October 30, 2020
Election Day 2020 will mark the end of a divisive election season (or the beginning of the end, depending on how long vote counting takes). For many voters, healthcare has consistently been a top-of-mind issue this election cycle. Democratic and Republican political parties – at national, state and local levels – and presidential candidates have different and competing visions for healthcare policy in 2021 and beyond, which in some cases have driven Americans further apart.
Despite those differences, there is a consensus in healthcare policy that is growing increasingly clear: Price transparency for patients’ medical care and prescription drugs will continue to move forward no matter who claims victory in the 2020 elections.
Just this week, the Trump administration finalized a new healthcare price transparency regulation. It requires insurers to publicly disclose their negotiated prices for medical care and prescription drugs so that patients can understand their medical costs before they receive care or a prescription, instead of only finding out afterward how much their bill will be.
Under the new rule, insurers are required to: (1) create an online tool for patients to use to learn up front the price of prescription drugs and medical care, and (2) make price information public in a way that allows innovators to build tools to help patients control the cost of their medical care and prescriptions. For instance, the data made public under the new rule will let entrepreneurs create healthcare shopping apps that empower patients to shop for needed surgeries at different hospitals, and under competing insurance plans. The rule’s stated purpose is to “drive innovation, support informed, price-conscious decision-making, and promote competition in the health care industry.”
The new regulation faces opposition from national insurance industry advocates. Because of that, it is likely to have to overcome a lawsuit before it can be implemented.
Still, this federal price transparency regulation is just the latest in a series of federal and state price transparency policies to come down in recent years. Late last year, the Trump administration finalized a regulation requiring price transparency from hospitals, which is currently winding its way through the courts after a lawsuit by national hospital industry advocates. At the state level, Utah policymakers just this year enacted a new law creating new state financial transparency rules in the prescription drug market for most market players, including drug manufacturers, insurers and pharmacy benefit managers.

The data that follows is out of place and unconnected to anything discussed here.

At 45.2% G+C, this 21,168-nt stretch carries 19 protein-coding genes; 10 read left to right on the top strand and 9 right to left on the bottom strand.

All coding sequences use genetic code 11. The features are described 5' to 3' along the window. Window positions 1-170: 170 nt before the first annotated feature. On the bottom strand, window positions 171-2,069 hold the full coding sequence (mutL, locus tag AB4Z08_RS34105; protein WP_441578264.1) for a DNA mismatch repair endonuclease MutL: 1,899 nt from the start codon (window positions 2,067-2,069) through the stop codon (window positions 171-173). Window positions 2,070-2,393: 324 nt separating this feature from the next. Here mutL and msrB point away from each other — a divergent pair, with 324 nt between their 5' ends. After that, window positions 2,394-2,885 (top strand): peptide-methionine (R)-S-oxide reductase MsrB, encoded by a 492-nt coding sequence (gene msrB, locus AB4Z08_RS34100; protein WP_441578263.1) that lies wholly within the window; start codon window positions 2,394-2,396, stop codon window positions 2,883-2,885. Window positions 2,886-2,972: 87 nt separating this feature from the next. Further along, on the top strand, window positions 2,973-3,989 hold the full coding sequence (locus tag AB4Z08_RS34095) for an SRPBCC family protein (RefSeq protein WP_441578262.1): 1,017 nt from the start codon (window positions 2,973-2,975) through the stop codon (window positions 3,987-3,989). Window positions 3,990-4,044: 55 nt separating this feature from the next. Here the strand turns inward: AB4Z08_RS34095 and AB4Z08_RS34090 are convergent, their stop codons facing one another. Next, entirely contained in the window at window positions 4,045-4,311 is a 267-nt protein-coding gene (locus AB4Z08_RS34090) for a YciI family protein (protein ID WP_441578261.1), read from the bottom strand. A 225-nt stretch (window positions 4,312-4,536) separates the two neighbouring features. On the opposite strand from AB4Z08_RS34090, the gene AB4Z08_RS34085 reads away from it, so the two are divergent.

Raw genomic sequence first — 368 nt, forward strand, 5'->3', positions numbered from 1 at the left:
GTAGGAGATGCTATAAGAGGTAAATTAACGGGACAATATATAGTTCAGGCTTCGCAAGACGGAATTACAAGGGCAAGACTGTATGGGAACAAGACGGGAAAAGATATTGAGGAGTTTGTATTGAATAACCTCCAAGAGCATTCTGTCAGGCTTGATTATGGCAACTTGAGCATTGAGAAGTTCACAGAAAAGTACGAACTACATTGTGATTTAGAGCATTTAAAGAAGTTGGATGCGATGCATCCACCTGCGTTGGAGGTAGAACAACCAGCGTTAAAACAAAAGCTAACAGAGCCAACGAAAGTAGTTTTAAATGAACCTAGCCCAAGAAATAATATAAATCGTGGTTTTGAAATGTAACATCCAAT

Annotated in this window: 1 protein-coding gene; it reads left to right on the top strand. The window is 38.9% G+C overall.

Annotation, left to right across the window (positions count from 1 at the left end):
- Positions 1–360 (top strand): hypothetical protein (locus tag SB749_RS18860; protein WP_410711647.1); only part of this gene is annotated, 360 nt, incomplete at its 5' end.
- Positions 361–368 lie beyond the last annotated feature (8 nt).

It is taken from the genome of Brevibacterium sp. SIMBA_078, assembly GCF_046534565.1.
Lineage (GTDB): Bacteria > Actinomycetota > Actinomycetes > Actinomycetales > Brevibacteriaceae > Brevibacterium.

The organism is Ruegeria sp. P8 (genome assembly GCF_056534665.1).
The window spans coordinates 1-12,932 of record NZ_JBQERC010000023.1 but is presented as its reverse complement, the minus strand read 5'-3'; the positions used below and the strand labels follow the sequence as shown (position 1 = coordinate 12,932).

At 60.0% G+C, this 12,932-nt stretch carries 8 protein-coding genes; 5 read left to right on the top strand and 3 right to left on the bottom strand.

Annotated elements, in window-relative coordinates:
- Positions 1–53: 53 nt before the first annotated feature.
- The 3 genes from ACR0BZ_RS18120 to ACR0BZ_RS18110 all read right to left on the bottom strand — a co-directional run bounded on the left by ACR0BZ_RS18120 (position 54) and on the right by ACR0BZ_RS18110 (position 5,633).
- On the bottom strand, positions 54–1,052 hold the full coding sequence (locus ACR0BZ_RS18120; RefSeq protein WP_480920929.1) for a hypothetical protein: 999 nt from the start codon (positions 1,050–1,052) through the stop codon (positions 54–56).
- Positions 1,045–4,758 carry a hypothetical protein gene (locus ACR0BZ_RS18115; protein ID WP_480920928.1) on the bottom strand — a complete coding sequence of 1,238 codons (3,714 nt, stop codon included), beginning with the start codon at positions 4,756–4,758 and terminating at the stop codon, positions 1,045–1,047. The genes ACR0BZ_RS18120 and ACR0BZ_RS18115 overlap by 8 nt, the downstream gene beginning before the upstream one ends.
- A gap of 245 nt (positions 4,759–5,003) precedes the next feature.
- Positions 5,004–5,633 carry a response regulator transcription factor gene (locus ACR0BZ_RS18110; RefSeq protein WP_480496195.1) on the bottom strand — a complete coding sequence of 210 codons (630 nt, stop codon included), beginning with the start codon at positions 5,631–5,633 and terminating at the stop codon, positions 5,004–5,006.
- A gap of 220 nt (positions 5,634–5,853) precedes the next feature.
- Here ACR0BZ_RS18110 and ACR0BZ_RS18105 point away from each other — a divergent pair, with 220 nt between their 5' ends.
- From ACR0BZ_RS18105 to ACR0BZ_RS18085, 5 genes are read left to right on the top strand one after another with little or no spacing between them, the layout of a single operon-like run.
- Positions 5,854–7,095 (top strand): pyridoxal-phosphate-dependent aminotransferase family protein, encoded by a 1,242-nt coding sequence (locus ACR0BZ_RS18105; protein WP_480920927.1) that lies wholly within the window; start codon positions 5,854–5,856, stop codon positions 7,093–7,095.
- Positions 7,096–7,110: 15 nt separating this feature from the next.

Additionally, there has been recent evidence and analysis suggesting that price transparency, when done right, can help patients lower their medical bills. In some circles, advocates are calling for healthcare price transparency as a new condition of substantial federal healthcare subsidies.
All of these developments point to real momentum behind the idea of creating additional price transparency that would move healthcare and prescription drugs closer to the free market. This new direction in healthcare policy is being noted – even encouraged – among some on the political left. Talking about the new price transparency rule for insurers, for example, a former healthcare policy adviser from the Obama administration said that “transparency is here to stay, even in a Biden administration.”
So despite significant differences in ideological vision, approach and policy ideas, don’t be fooled into thinking that there is no common ground on healthcare and prescription drugs among competing candidates and parties. Almost everyone agrees that informing patients about prices of medical care and prescription drugs before the bill comes due is a good idea. And that is not likely to change – no matter who wins next week.
The basic aim of the Equality Act would be to add two new categories – sexual orientation and gender identity – to the protections of these earlier laws. Isn’t this already the law, though? The answer is … sort of.
Free discussion is key to a functioning republic. And free discussion is often enabled and disseminated through media, so long as freedom of the press is alive and well.
We believe this is an ideal approach to implementing these important measures as it would do so without unnecessarily dictating specifics to the Board of Higher Education or the state’s institutions of higher education.